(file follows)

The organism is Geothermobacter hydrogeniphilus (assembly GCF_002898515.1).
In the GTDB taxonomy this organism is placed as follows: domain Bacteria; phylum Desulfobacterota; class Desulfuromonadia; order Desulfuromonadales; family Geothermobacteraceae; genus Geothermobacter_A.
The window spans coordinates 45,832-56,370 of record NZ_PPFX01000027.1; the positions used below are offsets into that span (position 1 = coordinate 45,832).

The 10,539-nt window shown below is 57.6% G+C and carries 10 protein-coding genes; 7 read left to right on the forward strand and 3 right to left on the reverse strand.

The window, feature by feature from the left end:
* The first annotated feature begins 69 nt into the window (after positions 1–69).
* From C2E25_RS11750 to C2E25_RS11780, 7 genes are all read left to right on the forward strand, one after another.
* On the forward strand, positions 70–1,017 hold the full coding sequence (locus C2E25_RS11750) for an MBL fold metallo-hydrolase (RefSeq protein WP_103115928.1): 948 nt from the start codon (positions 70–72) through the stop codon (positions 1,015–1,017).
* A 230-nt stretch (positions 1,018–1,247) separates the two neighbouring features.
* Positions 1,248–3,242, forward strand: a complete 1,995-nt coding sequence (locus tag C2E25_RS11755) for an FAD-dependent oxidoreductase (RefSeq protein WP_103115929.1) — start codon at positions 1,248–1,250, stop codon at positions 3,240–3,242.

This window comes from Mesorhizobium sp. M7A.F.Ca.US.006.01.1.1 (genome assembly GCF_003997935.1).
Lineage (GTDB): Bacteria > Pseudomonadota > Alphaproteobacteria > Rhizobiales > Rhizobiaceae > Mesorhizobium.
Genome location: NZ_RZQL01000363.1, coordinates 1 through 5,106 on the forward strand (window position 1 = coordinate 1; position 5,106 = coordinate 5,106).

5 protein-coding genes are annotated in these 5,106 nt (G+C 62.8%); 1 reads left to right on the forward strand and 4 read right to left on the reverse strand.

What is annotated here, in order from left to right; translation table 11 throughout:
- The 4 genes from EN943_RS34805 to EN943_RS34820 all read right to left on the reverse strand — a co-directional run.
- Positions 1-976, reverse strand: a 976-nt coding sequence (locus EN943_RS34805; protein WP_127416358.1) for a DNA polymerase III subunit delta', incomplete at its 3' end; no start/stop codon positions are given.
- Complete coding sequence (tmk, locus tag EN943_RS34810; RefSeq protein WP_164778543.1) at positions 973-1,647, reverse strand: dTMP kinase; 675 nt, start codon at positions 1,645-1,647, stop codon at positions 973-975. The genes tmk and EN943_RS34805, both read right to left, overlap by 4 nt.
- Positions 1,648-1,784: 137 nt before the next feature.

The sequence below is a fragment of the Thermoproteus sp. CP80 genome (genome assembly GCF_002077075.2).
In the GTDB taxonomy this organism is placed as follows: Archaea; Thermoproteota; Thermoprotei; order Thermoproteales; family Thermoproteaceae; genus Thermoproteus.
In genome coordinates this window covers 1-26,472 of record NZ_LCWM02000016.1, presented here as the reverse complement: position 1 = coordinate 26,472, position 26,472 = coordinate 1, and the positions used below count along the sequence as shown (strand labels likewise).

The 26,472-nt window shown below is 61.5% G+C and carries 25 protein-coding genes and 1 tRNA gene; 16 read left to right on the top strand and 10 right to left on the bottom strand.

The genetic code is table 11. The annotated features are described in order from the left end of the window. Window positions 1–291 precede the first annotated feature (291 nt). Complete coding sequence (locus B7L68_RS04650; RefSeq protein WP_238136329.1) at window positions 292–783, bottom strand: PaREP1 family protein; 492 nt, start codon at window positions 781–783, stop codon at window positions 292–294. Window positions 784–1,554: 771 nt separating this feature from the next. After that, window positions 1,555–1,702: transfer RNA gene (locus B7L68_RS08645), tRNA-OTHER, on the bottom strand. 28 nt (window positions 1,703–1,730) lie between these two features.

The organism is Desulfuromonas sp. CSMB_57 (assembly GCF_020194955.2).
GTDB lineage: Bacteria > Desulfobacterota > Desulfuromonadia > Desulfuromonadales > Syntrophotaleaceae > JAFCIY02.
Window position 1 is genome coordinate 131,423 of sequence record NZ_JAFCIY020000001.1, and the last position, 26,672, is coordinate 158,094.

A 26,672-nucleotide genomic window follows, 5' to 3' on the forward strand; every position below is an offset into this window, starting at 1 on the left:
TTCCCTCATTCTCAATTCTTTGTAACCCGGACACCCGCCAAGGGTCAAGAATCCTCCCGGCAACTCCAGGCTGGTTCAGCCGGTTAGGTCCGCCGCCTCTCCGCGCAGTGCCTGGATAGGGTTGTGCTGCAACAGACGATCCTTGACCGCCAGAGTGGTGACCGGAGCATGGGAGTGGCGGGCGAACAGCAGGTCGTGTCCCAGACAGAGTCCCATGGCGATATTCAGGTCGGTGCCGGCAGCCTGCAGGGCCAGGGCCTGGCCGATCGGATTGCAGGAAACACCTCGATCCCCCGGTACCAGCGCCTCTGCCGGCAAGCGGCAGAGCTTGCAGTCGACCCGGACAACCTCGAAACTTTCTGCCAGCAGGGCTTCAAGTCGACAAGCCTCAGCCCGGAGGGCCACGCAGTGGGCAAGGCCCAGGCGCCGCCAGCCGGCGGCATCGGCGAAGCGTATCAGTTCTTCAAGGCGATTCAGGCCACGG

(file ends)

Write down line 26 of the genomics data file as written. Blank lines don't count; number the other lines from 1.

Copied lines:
GTDB lineage: Bacteria > Desulfobacterota > Desulfuromonadia > Desulfuromonadales > Syntrophotaleaceae > JAFCIY02.